With more than 15 years of experience already under their belts, Rise Against return full throttle with their latest album. Mere seconds in and the drums and guitars of ‘The Great Die-Off’ help to create a fist thumping start. Always favourites at live events and festivals, ‘I Don’t Want To Be Here Anymore’ almost urges listeners to scream back its chorus, before there comes an almost surprising inclusion in the shape of ‘Tragedy & Time’ – a number far poppier than much of their earlier material.
Front-man Tim’s screaming vocals on ‘The Eco Terrorist In Me’ serve as a brilliant reminder of just why he and his bandmates are so recognisable, but it is ‘Suddenly Life’ that truly makes the album great. Blending musicianship and lyrical ability in almost perfect harmony, it becomes four minutes of musical greatness. RA have always been a band proud to be different, and no better does this come across than on ‘Zero Visibility’ – the pace is much slower, the vocals clearer – it is the one track anyone should be able to learn the words to.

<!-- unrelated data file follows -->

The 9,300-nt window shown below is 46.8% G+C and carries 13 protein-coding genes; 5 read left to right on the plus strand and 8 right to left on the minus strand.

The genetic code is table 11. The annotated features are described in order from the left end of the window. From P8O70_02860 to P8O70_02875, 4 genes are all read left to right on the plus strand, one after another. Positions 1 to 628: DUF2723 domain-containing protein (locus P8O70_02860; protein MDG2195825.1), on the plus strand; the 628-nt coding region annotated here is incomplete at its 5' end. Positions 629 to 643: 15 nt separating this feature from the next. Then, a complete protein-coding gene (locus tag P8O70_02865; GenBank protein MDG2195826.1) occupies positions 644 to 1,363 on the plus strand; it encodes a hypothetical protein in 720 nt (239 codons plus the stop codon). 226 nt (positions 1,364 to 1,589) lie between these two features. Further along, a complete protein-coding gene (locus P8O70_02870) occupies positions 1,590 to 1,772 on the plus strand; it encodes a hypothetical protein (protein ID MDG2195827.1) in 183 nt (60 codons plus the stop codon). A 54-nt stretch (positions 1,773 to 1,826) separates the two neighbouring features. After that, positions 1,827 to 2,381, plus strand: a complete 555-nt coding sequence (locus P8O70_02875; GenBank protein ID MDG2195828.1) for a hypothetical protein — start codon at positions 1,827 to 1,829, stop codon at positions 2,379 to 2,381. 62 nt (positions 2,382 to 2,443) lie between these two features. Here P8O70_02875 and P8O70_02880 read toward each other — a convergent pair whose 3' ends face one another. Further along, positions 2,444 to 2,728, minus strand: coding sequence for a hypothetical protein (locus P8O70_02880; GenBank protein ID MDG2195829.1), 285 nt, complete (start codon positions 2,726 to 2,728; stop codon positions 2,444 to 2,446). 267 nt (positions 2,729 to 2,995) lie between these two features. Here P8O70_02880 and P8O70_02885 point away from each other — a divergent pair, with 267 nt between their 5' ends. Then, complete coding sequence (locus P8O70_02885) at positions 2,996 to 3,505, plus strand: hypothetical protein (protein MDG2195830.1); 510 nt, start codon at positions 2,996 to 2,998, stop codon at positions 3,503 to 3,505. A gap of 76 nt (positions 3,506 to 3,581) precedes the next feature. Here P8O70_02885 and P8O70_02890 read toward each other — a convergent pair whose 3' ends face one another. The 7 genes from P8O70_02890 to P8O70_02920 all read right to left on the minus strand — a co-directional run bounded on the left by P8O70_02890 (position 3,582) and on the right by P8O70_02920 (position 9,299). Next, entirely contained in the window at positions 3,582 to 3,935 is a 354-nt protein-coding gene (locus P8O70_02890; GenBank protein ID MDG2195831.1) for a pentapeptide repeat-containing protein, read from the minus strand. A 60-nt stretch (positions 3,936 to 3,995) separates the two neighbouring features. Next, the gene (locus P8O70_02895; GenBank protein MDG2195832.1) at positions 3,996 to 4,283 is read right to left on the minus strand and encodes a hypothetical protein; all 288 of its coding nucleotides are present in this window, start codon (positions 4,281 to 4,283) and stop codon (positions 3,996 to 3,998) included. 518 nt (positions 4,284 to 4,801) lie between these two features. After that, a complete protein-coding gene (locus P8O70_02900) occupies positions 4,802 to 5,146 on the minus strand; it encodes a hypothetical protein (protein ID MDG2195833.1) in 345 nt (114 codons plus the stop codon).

While that track gives everyone the chance to catch their breath again, it doesn’t take long before the frenetic pace is back. Thrashing guitars and pounding drums take centre stage for ‘Awake Too Long’ before, as an almost surprising inclusion, the first and only acoustic style number of the album appears. ‘People Live Here’ is beautiful in its simplicity, and it needs no more than that to make it work. In closing with ‘Bridges’, the band once again return to their rocky roots, delivering a piece that works as a suitable, if not great, end to another chapter of their lengthy careers.